H. R. 1942
IN THE HOUSE OF REPRESENTATIVES
April 22, 2015
Mr. Guinta (for himself, Ms. Schakowsky, Mr. Buchanan, Ms. Michelle Lujan Grisham of New Mexico, Mr. Whitfield, Mr. Conyers, Mr. Wilson of South Carolina, Mr. Grijalva, Mr. Lance, Ms. Eshoo, Mr. LoBiondo, Mr. Blumenauer, Mr. King of New York, Mr. Quigley, Mr. Gibson, Mrs. Lowey, Mr. Jones, Mr. Farr, Mr. Meehan, Ms. DeLauro, Ms. Ros-Lehtinen, Mr. Pallone, Mr. Smith of New Jersey, Mr. Gene Green of Texas, Mr. Marino, Mr. Serrano, Mr. Dent, Mr. Price of North Carolina, Ms. Stefanik, Ms. Roybal-Allard, Mr. Frelinghuysen, Mr. Fattah, Mr. Calvert, Ms. Lee, Mr. Harris, Ms. McCollum, Mr. Jolly, Ms. Wasserman Schultz, Mr. Fitzpatrick, Mr. Israel, Mr. Kilmer, and Mr. Ruppersberger) introduced the following bill; which was referred to the Committee on Energy and Commerce, and in addition to the Committee on Agriculture, for a period to be subsequently determined by the Speaker, in each case for consideration of such provisions as fall within the jurisdiction of the committee concerned
To prevent human health threats posed by the consumption of equines raised in the United States.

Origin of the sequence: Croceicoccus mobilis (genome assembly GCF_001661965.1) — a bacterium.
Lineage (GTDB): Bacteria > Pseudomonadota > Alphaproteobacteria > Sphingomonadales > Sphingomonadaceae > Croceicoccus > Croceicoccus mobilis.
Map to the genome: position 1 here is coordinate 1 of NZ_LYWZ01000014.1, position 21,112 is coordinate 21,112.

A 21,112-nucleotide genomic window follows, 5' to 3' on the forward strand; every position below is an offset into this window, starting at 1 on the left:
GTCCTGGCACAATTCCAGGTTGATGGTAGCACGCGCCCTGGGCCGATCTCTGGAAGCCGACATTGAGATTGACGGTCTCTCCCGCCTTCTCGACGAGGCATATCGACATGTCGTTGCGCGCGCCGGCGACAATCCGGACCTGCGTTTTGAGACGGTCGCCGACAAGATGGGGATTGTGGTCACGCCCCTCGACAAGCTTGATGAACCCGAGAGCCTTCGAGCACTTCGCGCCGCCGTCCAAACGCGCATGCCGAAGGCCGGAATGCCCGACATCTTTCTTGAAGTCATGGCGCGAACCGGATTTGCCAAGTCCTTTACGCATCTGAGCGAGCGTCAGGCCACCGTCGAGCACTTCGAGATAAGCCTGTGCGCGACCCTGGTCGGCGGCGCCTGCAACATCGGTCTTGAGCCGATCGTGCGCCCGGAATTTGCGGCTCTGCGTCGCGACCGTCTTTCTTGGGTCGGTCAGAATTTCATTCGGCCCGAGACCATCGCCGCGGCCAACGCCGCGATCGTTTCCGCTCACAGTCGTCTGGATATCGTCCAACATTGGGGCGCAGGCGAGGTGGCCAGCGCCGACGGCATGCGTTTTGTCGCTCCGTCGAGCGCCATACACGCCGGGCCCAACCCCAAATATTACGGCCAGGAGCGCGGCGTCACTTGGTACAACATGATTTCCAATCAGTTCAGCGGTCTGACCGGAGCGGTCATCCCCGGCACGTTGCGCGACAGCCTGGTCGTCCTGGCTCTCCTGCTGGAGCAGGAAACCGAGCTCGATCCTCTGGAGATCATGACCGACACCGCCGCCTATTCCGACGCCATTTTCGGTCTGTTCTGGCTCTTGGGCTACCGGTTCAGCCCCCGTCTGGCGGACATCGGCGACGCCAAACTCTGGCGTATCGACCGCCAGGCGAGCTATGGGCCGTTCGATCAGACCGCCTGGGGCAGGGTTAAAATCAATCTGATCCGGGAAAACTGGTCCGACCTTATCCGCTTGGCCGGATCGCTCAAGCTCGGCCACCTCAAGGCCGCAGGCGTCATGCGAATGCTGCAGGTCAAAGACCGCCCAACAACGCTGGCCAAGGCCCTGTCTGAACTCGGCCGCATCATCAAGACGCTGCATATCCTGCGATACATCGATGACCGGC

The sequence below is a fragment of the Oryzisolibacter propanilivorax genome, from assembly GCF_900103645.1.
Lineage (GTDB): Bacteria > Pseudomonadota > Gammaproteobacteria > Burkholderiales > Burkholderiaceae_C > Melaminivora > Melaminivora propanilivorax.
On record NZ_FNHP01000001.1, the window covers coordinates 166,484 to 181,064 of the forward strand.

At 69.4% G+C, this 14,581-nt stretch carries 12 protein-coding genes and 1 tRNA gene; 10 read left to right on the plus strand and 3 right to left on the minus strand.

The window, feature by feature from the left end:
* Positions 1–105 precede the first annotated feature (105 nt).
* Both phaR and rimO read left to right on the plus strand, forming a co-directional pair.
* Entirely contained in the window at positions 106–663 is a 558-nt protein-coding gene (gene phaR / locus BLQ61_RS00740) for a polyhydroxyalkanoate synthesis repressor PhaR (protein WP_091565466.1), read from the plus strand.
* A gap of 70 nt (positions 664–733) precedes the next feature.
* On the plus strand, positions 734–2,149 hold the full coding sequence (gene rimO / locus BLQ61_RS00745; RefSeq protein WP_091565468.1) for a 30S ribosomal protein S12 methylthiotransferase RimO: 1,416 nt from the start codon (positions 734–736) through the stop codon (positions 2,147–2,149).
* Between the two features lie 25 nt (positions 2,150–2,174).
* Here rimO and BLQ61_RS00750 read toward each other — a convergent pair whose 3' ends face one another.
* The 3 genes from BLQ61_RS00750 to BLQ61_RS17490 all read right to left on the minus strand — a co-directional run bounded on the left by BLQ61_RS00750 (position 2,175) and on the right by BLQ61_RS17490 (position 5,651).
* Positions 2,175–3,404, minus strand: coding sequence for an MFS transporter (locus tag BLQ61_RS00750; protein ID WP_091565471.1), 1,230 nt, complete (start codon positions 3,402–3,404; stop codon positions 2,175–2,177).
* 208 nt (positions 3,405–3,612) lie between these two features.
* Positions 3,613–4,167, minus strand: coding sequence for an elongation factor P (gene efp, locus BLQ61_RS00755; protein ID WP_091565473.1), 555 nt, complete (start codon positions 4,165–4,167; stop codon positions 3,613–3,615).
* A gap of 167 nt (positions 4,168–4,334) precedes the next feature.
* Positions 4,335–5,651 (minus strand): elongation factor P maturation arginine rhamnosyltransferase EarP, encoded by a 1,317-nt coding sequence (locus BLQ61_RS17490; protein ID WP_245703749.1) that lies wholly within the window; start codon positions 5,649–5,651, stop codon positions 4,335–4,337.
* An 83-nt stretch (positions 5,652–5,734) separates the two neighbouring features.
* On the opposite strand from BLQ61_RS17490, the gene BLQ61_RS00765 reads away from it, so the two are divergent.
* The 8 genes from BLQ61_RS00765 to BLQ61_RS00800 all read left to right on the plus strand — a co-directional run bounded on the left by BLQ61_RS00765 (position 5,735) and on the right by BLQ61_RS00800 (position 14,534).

This Act may be cited as the
Safeguard American Food Exports Act of 2015.
Congress finds that—
unlike cows, pigs, and other domesticated species, horses and other members of the equidae family are not raised for the purpose of human consumption;
equines raised in the United States are frequently treated with substances that are not approved for use in horses intended for human consumption and equine parts are therefore unsafe within the meaning of section 409 of the Federal Food, Drug, and Cosmetic Act;
equines raised in the United States are frequently treated with drugs, including phenylbutazone, acepromazine, boldenone undecylenate, omeprazole, ketoprofen, xylazine, hyaluronic acid, nitrofurazone, polysulfated glycosaminoglycan, clenbuterol, tolazoline, and ponazuril, which are not approved for use in horses intended for human consumption and equine parts are therefore unsafe within the meaning of section 512 of the Federal Food, Drug, and Cosmetic Act; and
consuming parts of an equine raised in the United States likely poses a serious threat to human health and the public should be protected from these unsafe products.
Section 301 of the Federal Food, Drug, and Cosmetic Act (21 U.S.C. 331) is amended by adding at the end the following:
Notwithstanding any other provision of this section—
equine parts shall be deemed unsafe under section 409 of this Act;
equine parts shall be deemed unsafe under section 512 of this Act; and
the knowing sale or transport of equines or equine parts in interstate or foreign commerce for purposes of human consumption is hereby prohibited.